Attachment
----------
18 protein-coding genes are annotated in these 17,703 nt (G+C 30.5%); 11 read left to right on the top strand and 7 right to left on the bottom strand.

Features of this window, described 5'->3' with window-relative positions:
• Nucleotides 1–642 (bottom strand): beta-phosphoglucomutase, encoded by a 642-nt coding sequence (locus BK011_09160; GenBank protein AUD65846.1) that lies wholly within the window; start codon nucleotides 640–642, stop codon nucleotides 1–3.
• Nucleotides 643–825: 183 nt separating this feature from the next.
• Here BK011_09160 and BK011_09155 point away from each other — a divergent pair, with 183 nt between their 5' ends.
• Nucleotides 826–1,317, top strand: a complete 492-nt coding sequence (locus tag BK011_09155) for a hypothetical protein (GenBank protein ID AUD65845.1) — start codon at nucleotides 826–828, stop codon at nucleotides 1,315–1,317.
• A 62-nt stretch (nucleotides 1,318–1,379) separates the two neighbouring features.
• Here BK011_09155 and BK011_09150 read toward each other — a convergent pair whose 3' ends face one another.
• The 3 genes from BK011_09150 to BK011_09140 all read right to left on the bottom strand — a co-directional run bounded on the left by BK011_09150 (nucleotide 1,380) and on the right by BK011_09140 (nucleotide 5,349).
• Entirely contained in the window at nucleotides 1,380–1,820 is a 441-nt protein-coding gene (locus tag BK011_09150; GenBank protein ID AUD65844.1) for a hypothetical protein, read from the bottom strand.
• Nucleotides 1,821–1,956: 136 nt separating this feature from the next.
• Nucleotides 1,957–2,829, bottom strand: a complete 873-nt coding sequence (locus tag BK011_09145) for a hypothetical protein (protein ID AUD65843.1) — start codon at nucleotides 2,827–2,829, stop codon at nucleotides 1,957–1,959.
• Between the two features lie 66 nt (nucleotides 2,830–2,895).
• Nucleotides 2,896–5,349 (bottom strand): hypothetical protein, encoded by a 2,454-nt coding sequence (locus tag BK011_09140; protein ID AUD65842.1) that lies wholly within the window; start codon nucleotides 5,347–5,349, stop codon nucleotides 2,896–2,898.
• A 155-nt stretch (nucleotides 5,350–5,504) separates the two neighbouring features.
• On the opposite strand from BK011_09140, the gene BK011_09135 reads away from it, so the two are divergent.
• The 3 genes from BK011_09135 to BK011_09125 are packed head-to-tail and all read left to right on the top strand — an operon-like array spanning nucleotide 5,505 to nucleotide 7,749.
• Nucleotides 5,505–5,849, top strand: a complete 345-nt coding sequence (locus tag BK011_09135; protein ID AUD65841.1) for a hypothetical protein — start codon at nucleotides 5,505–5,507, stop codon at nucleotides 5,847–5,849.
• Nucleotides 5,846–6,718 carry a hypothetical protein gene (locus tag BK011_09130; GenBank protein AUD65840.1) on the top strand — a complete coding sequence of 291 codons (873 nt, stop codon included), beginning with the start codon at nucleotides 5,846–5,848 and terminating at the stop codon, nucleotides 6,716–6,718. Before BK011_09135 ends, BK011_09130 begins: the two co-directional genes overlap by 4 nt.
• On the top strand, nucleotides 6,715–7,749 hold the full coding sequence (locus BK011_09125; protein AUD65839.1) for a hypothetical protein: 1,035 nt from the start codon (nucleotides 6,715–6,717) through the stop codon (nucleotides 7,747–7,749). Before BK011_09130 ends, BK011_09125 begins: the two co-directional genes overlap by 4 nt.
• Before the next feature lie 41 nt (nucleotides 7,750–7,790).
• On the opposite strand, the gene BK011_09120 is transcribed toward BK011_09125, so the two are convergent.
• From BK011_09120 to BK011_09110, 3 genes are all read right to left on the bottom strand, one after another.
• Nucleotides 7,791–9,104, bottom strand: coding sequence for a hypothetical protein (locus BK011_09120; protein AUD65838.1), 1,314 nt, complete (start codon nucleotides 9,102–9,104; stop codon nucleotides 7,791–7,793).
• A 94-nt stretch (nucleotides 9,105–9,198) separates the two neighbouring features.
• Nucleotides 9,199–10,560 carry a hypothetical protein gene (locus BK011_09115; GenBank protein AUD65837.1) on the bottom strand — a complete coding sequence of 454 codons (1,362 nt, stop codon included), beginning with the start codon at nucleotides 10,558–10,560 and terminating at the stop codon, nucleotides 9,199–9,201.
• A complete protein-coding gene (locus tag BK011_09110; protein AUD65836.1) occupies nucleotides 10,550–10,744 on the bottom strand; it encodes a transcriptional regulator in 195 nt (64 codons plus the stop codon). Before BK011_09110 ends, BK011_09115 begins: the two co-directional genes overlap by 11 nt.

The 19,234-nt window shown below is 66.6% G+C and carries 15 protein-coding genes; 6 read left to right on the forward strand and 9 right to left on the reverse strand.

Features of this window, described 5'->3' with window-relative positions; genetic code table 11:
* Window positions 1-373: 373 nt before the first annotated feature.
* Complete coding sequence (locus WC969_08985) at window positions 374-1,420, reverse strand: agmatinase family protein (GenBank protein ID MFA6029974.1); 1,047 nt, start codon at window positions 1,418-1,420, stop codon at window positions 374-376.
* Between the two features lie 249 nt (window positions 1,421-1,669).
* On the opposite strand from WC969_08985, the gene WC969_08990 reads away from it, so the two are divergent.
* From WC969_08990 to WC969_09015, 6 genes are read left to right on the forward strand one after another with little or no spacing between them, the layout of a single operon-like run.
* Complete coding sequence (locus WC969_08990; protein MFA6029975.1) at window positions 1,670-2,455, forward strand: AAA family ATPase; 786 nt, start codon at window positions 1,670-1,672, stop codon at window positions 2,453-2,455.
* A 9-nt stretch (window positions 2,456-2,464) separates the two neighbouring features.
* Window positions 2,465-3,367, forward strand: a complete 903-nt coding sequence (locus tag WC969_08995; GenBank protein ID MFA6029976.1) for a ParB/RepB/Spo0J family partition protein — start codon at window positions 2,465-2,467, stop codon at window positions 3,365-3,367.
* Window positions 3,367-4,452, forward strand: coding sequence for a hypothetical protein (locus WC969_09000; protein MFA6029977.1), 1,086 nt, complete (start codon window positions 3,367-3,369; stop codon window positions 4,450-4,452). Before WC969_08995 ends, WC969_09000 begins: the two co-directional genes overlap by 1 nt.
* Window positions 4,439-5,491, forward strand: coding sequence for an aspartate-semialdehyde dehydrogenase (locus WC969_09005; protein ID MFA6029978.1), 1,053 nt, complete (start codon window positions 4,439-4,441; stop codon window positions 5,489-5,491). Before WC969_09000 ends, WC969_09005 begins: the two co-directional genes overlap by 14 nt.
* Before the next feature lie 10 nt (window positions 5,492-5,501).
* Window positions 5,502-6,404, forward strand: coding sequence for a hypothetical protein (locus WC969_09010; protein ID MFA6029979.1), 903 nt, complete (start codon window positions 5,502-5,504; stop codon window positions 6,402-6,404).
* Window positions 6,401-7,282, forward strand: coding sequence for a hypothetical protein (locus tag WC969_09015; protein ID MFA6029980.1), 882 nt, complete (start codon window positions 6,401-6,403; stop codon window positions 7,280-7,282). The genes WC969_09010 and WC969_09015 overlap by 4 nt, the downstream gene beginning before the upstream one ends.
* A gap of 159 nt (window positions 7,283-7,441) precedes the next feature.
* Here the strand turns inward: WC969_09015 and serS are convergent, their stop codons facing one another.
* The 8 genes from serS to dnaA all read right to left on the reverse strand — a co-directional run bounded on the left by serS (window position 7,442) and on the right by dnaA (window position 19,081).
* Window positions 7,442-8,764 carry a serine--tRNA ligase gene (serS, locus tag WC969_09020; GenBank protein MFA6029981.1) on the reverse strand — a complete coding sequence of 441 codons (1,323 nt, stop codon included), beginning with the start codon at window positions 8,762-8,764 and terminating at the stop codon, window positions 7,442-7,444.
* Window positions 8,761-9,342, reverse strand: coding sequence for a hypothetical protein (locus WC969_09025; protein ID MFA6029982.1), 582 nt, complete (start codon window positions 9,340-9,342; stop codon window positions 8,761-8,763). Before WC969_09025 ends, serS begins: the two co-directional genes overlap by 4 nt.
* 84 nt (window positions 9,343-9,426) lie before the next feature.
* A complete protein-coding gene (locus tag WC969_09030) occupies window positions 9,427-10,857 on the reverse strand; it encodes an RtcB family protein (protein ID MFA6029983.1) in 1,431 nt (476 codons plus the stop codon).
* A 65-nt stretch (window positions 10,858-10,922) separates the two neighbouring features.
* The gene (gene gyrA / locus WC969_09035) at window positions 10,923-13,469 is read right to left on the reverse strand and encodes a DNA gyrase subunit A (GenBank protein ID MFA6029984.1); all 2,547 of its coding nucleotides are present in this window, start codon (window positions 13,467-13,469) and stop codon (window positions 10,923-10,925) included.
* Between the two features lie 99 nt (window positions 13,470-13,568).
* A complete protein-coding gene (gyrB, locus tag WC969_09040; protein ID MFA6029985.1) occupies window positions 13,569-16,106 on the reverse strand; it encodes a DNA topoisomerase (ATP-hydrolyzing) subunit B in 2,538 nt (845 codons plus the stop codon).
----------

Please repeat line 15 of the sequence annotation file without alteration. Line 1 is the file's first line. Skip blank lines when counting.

• A 155-nt stretch (nucleotides 5,350–5,504) separates the two neighbouring features.